Those of a certain vintage will be familiar with the now classic comedy sketch of hyena-like stereo store staff bamboozling a hapless customer who just wants to buy something.

It came to mind while I read the latest account of why some folk are suspicious of financial advisers.

The latest salvo in this debate came not from a regulator or journalist but from a fellow professional adviser.

Andrew Megson recently wrote in FT Adviser about the industry’s ongoing battle for trust.

Starkly, more than half of those surveyed (57 per cent) stated that they didn’t trust financial advisers.

Part of this was illustrated by the choices on offer being too overwhelming, subsequently leading to poor decisions. (For those who remember the sketch I mentioned: wattage, output or a bag over the head, even?)

The following passage leapt out as a sensible path to follow for the vast majority in our field who have worked with the same clients for years, if not decades, helping them navigate the financial landscape at every stage of their lives:

“Advisers must commit to being completely transparent with individuals. From ensuring that little to no jargon is used throughout the advisory process, to clear and comprehensive discussion about how fees are calculated, both savers and advisers alike stand to benefit from greater clarity in the industry.”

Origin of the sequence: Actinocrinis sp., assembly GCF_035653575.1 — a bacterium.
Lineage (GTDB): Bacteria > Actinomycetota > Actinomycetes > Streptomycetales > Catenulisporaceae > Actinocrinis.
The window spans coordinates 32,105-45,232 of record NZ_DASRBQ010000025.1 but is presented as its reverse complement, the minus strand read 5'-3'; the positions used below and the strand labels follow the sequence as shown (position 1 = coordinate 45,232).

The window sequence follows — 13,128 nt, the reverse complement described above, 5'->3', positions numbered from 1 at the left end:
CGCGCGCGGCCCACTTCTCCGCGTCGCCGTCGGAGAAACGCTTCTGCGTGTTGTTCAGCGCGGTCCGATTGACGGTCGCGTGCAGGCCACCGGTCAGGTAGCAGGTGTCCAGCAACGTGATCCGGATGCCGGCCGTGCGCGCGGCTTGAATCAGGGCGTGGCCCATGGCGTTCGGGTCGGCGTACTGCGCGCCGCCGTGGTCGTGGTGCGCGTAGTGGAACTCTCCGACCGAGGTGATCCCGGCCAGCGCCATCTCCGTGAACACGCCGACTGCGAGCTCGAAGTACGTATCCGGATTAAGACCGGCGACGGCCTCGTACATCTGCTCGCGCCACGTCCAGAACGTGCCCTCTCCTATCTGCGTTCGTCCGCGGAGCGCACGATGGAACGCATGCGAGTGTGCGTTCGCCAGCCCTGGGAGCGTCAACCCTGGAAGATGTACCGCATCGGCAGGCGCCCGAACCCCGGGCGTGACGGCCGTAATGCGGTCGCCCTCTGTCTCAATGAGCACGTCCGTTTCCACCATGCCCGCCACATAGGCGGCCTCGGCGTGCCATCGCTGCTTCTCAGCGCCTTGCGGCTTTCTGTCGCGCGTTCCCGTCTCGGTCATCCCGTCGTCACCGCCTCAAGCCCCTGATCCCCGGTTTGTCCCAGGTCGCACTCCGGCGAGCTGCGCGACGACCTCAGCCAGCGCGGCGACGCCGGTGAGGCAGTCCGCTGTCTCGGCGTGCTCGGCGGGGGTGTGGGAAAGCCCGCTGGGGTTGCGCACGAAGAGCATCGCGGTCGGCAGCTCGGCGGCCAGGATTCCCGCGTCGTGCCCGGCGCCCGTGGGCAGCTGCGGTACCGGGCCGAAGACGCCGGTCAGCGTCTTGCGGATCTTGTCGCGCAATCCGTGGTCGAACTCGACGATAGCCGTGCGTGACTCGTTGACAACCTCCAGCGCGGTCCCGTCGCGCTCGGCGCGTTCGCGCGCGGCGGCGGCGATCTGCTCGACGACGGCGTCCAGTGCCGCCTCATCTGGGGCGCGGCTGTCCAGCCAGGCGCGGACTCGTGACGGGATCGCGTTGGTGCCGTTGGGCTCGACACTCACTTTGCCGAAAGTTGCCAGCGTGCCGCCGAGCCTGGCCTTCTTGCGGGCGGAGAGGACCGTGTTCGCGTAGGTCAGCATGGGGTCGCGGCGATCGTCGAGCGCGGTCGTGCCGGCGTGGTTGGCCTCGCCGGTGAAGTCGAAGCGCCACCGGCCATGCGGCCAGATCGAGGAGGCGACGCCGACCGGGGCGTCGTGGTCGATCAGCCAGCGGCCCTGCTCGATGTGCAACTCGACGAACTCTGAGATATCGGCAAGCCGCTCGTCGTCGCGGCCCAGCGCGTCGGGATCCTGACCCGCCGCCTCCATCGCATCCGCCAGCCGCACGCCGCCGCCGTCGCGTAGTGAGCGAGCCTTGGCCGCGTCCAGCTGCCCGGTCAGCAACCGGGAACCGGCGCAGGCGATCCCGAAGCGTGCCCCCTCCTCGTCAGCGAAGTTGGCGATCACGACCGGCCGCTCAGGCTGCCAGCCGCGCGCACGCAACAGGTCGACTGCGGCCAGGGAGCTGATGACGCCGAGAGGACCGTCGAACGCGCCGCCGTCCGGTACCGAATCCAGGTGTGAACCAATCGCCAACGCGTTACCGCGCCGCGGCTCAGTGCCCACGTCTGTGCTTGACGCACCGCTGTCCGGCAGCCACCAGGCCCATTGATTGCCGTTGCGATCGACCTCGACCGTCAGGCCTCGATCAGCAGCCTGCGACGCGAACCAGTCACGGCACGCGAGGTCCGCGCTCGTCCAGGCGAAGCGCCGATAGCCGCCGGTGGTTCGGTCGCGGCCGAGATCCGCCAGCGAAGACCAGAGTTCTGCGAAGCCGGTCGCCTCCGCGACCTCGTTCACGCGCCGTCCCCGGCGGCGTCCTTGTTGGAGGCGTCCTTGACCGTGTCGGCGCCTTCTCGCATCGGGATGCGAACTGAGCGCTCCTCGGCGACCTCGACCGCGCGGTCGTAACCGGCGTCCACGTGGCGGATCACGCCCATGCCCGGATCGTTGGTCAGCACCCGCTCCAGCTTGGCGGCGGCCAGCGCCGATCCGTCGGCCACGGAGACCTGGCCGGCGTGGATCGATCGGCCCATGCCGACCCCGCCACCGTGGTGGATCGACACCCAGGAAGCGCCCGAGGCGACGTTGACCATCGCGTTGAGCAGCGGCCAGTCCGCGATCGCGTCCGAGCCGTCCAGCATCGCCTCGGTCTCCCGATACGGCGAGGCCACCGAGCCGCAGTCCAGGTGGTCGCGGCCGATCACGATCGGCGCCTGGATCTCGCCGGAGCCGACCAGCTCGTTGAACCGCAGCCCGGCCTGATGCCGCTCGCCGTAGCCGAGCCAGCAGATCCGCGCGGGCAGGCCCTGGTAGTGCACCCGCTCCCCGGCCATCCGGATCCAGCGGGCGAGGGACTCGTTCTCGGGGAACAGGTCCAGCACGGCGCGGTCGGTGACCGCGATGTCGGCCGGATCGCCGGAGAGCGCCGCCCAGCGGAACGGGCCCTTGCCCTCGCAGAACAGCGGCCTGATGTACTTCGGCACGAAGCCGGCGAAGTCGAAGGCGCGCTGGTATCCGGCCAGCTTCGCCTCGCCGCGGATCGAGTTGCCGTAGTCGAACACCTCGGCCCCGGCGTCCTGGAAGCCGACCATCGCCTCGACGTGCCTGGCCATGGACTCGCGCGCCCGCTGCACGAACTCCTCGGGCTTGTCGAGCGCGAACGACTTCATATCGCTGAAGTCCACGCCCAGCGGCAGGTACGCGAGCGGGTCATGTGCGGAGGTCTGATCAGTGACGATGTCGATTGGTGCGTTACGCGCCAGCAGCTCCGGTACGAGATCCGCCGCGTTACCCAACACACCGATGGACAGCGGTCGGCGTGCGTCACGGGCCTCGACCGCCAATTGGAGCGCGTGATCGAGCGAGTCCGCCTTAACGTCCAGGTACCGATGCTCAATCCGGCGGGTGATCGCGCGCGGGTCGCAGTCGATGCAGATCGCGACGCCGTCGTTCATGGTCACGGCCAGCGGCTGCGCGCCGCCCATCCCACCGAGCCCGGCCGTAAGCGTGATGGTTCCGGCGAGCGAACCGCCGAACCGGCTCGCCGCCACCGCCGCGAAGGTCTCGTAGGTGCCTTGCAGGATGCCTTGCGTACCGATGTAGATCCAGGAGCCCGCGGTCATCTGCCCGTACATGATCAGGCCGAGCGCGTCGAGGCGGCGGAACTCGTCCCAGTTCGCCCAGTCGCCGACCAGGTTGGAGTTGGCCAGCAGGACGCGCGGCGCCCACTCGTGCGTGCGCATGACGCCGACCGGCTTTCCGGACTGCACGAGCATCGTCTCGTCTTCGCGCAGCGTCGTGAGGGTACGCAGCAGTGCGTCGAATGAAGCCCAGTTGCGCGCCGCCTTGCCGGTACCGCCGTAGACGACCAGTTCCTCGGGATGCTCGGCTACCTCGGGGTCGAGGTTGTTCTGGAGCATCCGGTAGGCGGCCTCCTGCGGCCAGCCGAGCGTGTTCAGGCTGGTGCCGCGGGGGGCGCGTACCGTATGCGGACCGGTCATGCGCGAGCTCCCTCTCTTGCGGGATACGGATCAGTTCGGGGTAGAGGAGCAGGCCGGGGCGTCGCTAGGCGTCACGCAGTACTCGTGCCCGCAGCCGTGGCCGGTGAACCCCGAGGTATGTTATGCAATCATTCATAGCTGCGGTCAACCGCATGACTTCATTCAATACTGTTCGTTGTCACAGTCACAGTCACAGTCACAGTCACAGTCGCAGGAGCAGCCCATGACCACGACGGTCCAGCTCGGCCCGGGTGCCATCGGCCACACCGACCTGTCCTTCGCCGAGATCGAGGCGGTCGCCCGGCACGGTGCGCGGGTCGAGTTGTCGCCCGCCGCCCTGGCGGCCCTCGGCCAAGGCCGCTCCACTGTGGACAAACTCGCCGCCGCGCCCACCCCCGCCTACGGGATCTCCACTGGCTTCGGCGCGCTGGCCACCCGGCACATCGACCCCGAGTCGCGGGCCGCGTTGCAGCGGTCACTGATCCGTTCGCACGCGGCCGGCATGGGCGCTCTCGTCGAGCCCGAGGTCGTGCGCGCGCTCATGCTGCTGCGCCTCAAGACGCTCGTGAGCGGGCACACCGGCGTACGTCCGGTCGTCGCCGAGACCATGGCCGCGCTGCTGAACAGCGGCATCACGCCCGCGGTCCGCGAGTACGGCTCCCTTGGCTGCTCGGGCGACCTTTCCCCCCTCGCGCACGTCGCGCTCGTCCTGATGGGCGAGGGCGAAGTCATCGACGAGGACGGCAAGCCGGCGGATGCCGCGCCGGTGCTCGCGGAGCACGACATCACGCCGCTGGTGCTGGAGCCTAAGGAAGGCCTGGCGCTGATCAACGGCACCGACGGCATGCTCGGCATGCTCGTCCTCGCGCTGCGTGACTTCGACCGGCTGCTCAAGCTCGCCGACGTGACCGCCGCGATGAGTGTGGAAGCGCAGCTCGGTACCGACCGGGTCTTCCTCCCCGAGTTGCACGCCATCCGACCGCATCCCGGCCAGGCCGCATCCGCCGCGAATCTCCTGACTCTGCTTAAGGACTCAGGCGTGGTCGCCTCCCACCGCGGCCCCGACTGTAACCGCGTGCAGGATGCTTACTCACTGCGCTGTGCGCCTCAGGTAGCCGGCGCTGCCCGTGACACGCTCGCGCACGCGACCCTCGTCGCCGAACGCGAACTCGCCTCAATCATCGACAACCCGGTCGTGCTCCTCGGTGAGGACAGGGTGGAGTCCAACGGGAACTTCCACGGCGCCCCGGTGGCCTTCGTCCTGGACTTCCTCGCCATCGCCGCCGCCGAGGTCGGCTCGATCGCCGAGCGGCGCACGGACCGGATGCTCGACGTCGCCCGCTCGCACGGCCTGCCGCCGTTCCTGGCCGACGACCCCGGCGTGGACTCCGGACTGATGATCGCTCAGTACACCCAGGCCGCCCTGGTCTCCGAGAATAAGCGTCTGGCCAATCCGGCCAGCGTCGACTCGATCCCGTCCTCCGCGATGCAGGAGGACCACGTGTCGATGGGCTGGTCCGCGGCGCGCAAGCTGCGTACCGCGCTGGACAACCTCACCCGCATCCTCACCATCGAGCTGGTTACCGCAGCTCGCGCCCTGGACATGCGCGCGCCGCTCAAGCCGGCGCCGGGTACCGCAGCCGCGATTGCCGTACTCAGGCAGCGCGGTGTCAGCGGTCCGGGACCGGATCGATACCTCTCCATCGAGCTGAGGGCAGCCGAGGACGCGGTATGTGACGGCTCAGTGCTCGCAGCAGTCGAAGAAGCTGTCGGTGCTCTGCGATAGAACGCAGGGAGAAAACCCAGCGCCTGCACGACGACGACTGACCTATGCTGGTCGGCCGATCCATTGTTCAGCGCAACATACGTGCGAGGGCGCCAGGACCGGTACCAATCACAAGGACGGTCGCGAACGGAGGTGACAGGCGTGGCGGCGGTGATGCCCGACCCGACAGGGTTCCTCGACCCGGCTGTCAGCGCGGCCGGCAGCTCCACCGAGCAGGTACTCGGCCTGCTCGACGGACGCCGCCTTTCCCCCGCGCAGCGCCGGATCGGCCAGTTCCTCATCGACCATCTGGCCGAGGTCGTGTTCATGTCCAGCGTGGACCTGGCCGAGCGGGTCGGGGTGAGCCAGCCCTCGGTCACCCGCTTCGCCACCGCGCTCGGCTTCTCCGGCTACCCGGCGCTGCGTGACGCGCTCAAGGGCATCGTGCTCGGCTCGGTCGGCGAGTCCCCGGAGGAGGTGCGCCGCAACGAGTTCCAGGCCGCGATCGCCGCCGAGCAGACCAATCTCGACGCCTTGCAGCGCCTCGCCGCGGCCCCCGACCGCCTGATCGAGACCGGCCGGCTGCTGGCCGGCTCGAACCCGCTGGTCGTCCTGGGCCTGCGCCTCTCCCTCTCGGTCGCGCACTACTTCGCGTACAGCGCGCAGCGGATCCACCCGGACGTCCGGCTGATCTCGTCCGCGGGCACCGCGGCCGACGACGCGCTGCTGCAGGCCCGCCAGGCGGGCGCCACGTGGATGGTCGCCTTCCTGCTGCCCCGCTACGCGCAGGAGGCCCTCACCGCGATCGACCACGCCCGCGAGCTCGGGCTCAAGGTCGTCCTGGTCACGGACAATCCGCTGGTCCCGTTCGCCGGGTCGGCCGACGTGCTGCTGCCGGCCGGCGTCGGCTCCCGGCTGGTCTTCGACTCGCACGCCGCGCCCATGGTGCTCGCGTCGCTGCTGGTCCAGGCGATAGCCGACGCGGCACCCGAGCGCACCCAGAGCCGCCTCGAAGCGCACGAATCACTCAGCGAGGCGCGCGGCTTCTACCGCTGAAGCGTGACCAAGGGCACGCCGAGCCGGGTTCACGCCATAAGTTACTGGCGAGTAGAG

Couldn’t have put it better myself.

And in the same collective spirit of striking a blow for the reputation of our profession, this is the first of my Casey Study blogs, which aim to look at real-life examples of when our prompting has really helped clients.

Casey Study number one:

We recently ran a workshop for staff of a corporate client to take them through how the lifetime allowance for pensions works (how much you can build up in your pot before the taxman takes a chunk).

And we must have done a decent job because the Human Resources director who’d asked us to present then asked us about how it would affect him. As it turned out, he could well have been £180,000 worse off had he not done so.

Naturally, this was a positive outcome for him. We also restructured his existing pension holdings to take advantage of the most up-to-date legislation so his extended family were also protected, with maximum flexibility as to who should get what when he died.

This client was very happy with the advice, and has gone on to recommend us to his family, friends and colleagues.

Which goes on to prove the point at the start of this blog.

My take on the very public debate over the value and trustworthiness of advice is that it is reflected in what goes on around us.

For example, I find most other drivers are courteous and considerate, most folk thank you if you hold a door open as a courtesy, most people waiting to be served at the bar clock who’s been waiting before them and fall into line.

When this pattern is disrupted, it tends to surprise – because it is the exception, rather than the rule. It’s no different in financial services, albeit with a regulator to enforce against breaches (although that might be interesting when it comes to someone jumping the queue at the local).

Admittedly, it wouldn’t make for good comedy…

…but in our world, Mel Smith’s character might have appreciated being taken through, step by step, the right hi-fi for him in straightforward terms by someone who knows their woofers from their tweeters.

Posted by Phil Casey

Topics: Insights & Advice, financial planning

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